Ohio History Journal

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44 Ohio Arch

44        Ohio Arch. and His. Society Publications.  [VOL. 4






It is a rare reform movement that begins with a concensus

of opinion in favor of the reform among the thinking men of

the day. We have, nevertheless, such a movement to consider

in this paper.

It is strange, indeed, but nevertheless true, that at first

there was general agreement North and South, that slavery was

expensive, wicked, cruel, detrimental to a developing statehood,

destructive of public as well as private morality. Those who

used their eyes to see and were in localities where they could

observe, were most outspoken in their condemnation of slavery,

most favorable to its abolition. We need not be surprised then

to find southern gentlemen like Washington, Jefferson, Mason,

Gadsden, Laurence and Pickney in agreement with northern phi-

lanthropists like Franklin, John Adams, John Jay, Hamilton,

Livingston, Governor Morris and others in the declaration made

by Mr. Madison, viz., that he thought "it wrong to admit in

the Constitution the idea of property in men."* Roger Sherman

expressed, no doubt, a general hope when he stated that "the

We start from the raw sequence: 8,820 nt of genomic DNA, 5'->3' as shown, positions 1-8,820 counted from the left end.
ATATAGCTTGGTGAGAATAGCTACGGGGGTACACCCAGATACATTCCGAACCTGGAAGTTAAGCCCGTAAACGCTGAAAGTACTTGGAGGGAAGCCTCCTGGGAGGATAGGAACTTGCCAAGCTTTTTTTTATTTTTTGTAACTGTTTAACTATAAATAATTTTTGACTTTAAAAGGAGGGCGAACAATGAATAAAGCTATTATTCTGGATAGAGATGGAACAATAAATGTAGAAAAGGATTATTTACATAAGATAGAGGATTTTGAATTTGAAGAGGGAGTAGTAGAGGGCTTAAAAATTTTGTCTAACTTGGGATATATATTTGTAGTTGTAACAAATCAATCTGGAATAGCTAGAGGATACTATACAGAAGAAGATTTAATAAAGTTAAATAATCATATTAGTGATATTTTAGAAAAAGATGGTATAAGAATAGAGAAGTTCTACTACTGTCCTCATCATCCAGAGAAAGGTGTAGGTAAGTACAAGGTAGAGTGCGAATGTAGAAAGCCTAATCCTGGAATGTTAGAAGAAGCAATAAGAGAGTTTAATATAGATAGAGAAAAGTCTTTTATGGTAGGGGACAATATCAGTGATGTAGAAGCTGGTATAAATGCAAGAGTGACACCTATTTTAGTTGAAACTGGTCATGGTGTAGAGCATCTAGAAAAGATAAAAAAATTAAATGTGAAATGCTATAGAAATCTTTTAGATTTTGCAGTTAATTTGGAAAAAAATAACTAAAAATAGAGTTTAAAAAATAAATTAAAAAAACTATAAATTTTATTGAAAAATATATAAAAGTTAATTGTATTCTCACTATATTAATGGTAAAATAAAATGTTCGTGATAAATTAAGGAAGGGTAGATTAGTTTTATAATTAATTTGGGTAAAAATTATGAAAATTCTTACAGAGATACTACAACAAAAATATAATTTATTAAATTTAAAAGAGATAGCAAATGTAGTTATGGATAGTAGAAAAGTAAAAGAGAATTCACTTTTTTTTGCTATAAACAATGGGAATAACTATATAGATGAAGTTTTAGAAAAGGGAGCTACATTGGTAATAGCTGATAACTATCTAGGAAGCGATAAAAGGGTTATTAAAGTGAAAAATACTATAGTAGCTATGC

abolition of slavery seemed to be going on in the United States,

and that the good sense of the several States would probably by

degrees complete it." It seems clear, moreover, that in this

early period the prevailing sentiment of the people-the multi-

tude of the South, as in the North, was "decidedly opposed to

slavery." The evil was thus generally admitted to be an evil,

and "no one openly advocated its perpetuation." +

It is a sad fact, nevertheless, that slavery did perpetuate


Given under the auspices of The Ohio Archaealogical and Historical

Society, in the Entertainment Room, Trinity Parish House, Columbus, O.,

Tuesday evening, November 13, 1894.

* "An Hist. Research, respecting the Opinions of the Founders of the

Republic on Negroes as Slaves, as Citizens, as Soldiers," by Geo. Liver-

more, 1863, p. 51.

+ Supra, p. 22.